On Monday, Governor John Kasich issued a ‘statewide energy emergency’ to deal with slowdowns in propane deliveries. Weather conditions and other factors are causing problems for fuel suppliers and their customers, and the governor’s declaration will allow propane and heating oil transporters to drive for more hours and more consecutive days than current regulations permit.
Propane production is actually up in the U.S. over the last five years, so the problem isn’t a shortage, it’s getting the gas to where it’s needed.
In Ohio and other parts of the midwest, cold weather has caused demand to spike this year. Dave Wedderburn, Vice-President and General Manager of Collett Propane in Xenia, says slow supplies have forced them to make changes.
“We’re actually trying to short-fill the tanks, which means that we’re not going to fill them to full capacity," he said. "We want to spread it around, make sure that everybody gets something.”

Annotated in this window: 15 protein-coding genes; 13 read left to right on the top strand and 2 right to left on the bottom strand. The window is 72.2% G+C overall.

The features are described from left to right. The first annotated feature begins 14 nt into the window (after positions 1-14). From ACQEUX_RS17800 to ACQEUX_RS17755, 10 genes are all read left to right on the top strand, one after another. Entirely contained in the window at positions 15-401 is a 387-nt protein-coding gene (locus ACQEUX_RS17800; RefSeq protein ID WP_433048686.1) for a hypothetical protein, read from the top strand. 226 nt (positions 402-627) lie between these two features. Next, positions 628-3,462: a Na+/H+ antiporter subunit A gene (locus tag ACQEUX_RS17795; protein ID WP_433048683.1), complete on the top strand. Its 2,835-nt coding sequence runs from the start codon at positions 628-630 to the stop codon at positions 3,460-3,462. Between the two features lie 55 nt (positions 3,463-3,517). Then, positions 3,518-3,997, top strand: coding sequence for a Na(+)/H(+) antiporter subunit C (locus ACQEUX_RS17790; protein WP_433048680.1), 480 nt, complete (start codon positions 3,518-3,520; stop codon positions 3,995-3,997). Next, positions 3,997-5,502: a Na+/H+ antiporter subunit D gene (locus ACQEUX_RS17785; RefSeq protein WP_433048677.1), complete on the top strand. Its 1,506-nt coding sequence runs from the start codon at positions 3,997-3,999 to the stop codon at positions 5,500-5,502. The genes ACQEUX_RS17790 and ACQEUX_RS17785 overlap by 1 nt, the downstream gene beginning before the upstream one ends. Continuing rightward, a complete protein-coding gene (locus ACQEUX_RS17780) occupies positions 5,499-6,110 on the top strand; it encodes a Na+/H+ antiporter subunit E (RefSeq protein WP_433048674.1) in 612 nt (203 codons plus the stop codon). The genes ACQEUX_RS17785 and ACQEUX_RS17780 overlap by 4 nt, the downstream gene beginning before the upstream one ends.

Collett Propane has also put a temporary halt to selling propane for gas grills and forklifts so that available supplies can go directly to customers heating their homes, and Wedderburn thinks the governor's emergency declaration might help. “We’ll have the transportation to get it delivered if we can just find the propane,” he said.
The Ohio Propane Gas Association says inventories have been low in the Midwest this winter following a long harvest season during which an excess of wet crops had to be dried for storage, a heating process that uses a lot of propane. That consumption in the late fall, compounded with the extreme cold and logistical hurdles in transporting propane this winter, mean that Ohio's propane distributors still don't have what they need when they need it.
A total of 30 midwestern and eastern states have relaxed transportation restrictions on fuel suppliers this winter.